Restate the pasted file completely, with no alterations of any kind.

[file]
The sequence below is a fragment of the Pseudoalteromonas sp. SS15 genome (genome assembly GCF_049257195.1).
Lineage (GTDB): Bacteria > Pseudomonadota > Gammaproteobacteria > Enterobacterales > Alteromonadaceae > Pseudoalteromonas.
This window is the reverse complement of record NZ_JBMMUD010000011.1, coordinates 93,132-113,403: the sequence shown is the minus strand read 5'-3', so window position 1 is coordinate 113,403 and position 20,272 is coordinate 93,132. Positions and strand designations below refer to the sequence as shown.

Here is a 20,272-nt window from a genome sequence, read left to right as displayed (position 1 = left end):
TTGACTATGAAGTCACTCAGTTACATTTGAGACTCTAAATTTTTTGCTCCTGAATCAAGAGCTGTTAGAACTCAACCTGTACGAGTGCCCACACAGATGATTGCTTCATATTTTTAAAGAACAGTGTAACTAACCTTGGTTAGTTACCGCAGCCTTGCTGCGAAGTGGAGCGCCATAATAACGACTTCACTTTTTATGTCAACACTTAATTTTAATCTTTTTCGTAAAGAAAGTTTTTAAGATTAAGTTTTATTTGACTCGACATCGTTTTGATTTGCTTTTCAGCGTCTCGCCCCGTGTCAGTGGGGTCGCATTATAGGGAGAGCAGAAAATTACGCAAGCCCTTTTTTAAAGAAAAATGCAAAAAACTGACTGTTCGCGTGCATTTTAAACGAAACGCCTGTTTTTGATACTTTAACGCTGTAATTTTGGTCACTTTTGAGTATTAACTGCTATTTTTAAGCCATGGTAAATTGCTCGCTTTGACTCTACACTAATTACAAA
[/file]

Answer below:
The sequence below is a fragment of the Pseudoalteromonas sp. SS15 genome (genome assembly GCF_049257195.1).
Lineage (GTDB): Bacteria > Pseudomonadota > Gammaproteobacteria > Enterobacterales > Alteromonadaceae > Pseudoalteromonas.
This window is the reverse complement of record NZ_JBMMUD010000011.1, coordinates 93,132-113,403: the sequence shown is the minus strand read 5'-3', so window position 1 is coordinate 113,403 and position 20,272 is coordinate 93,132. Positions and strand designations below refer to the sequence as shown.

Here is a 20,272-nt window from a genome sequence, read left to right as displayed (position 1 = left end):
TTGACTATGAAGTCACTCAGTTACATTTGAGACTCTAAATTTTTTGCTCCTGAATCAAGAGCTGTTAGAACTCAACCTGTACGAGTGCCCACACAGATGATTGCTTCATATTTTTAAAGAACAGTGTAACTAACCTTGGTTAGTTACCGCAGCCTTGCTGCGAAGTGGAGCGCCATAATAACGACTTCACTTTTTATGTCAACACTTAATTTTAATCTTTTTCGTAAAGAAAGTTTTTAAGATTAAGTTTTATTTGACTCGACATCGTTTTGATTTGCTTTTCAGCGTCTCGCCCCGTGTCAGTGGGGTCGCATTATAGGGAGAGCAGAAAATTACGCAAGCCCTTTTTTAAAGAAAAATGCAAAAAACTGACTGTTCGCGTGCATTTTAAACGAAACGCCTGTTTTTGATACTTTAACGCTGTAATTTTGGTCACTTTTGAGTATTAACTGCTATTTTTAAGCCATGGTAAATTGCTCGCTTTGACTCTACACTAATTACAAA